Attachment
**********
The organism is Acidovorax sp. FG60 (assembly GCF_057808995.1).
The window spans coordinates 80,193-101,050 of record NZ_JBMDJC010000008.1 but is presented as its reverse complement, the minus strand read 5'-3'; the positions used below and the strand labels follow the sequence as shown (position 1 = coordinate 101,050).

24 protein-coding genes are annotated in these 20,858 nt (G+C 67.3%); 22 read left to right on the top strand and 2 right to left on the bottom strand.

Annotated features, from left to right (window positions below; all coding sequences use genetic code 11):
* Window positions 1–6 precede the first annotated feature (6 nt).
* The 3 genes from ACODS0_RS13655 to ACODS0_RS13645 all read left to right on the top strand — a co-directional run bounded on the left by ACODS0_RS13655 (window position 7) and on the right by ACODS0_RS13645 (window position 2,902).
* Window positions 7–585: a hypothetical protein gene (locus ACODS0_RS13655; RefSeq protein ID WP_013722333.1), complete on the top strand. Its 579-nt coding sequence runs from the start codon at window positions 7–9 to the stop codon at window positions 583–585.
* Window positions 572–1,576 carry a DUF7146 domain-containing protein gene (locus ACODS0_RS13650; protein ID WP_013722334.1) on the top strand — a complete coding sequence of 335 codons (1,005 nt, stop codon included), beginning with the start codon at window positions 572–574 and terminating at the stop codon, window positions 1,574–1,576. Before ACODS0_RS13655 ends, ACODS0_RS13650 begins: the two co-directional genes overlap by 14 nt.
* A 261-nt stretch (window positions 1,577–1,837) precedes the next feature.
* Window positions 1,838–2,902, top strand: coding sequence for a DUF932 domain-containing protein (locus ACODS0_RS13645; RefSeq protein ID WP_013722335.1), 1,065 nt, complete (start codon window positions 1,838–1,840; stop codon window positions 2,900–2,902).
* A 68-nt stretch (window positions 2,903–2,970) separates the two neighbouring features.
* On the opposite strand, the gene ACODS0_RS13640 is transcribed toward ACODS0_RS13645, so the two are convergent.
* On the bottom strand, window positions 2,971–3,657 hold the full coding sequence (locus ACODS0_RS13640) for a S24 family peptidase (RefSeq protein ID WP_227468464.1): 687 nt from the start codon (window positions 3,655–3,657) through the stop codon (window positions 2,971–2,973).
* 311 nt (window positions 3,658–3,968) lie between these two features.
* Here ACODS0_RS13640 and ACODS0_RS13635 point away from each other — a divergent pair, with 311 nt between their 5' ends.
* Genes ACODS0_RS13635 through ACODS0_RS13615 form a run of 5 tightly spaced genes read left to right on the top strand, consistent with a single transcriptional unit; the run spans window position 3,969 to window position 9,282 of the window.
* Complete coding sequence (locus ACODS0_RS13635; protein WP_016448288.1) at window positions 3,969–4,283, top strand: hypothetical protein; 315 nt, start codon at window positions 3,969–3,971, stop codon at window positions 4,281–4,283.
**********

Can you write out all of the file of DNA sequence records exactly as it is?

The organism is Acidovorax sp. FG60 (assembly GCF_057808995.1).
The window spans coordinates 80,193-101,050 of record NZ_JBMDJC010000008.1 but is presented as its reverse complement, the minus strand read 5'-3'; the positions used below and the strand labels follow the sequence as shown (position 1 = coordinate 101,050).

24 protein-coding genes are annotated in these 20,858 nt (G+C 67.3%); 22 read left to right on the top strand and 2 right to left on the bottom strand.

Annotated features, from left to right (window positions below; all coding sequences use genetic code 11):
* Window positions 1–6 precede the first annotated feature (6 nt).
* The 3 genes from ACODS0_RS13655 to ACODS0_RS13645 all read left to right on the top strand — a co-directional run bounded on the left by ACODS0_RS13655 (window position 7) and on the right by ACODS0_RS13645 (window position 2,902).
* Window positions 7–585: a hypothetical protein gene (locus ACODS0_RS13655; RefSeq protein ID WP_013722333.1), complete on the top strand. Its 579-nt coding sequence runs from the start codon at window positions 7–9 to the stop codon at window positions 583–585.
* Window positions 572–1,576 carry a DUF7146 domain-containing protein gene (locus ACODS0_RS13650; protein ID WP_013722334.1) on the top strand — a complete coding sequence of 335 codons (1,005 nt, stop codon included), beginning with the start codon at window positions 572–574 and terminating at the stop codon, window positions 1,574–1,576. Before ACODS0_RS13655 ends, ACODS0_RS13650 begins: the two co-directional genes overlap by 14 nt.
* A 261-nt stretch (window positions 1,577–1,837) precedes the next feature.
* Window positions 1,838–2,902, top strand: coding sequence for a DUF932 domain-containing protein (locus ACODS0_RS13645; RefSeq protein ID WP_013722335.1), 1,065 nt, complete (start codon window positions 1,838–1,840; stop codon window positions 2,900–2,902).
* A 68-nt stretch (window positions 2,903–2,970) separates the two neighbouring features.
* On the opposite strand, the gene ACODS0_RS13640 is transcribed toward ACODS0_RS13645, so the two are convergent.
* On the bottom strand, window positions 2,971–3,657 hold the full coding sequence (locus ACODS0_RS13640) for a S24 family peptidase (RefSeq protein ID WP_227468464.1): 687 nt from the start codon (window positions 3,655–3,657) through the stop codon (window positions 2,971–2,973).
* 311 nt (window positions 3,658–3,968) lie between these two features.
* Here ACODS0_RS13640 and ACODS0_RS13635 point away from each other — a divergent pair, with 311 nt between their 5' ends.
* Genes ACODS0_RS13635 through ACODS0_RS13615 form a run of 5 tightly spaced genes read left to right on the top strand, consistent with a single transcriptional unit; the run spans window position 3,969 to window position 9,282 of the window.
* Complete coding sequence (locus ACODS0_RS13635; protein WP_016448288.1) at window positions 3,969–4,283, top strand: hypothetical protein; 315 nt, start codon at window positions 3,969–3,971, stop codon at window positions 4,281–4,283.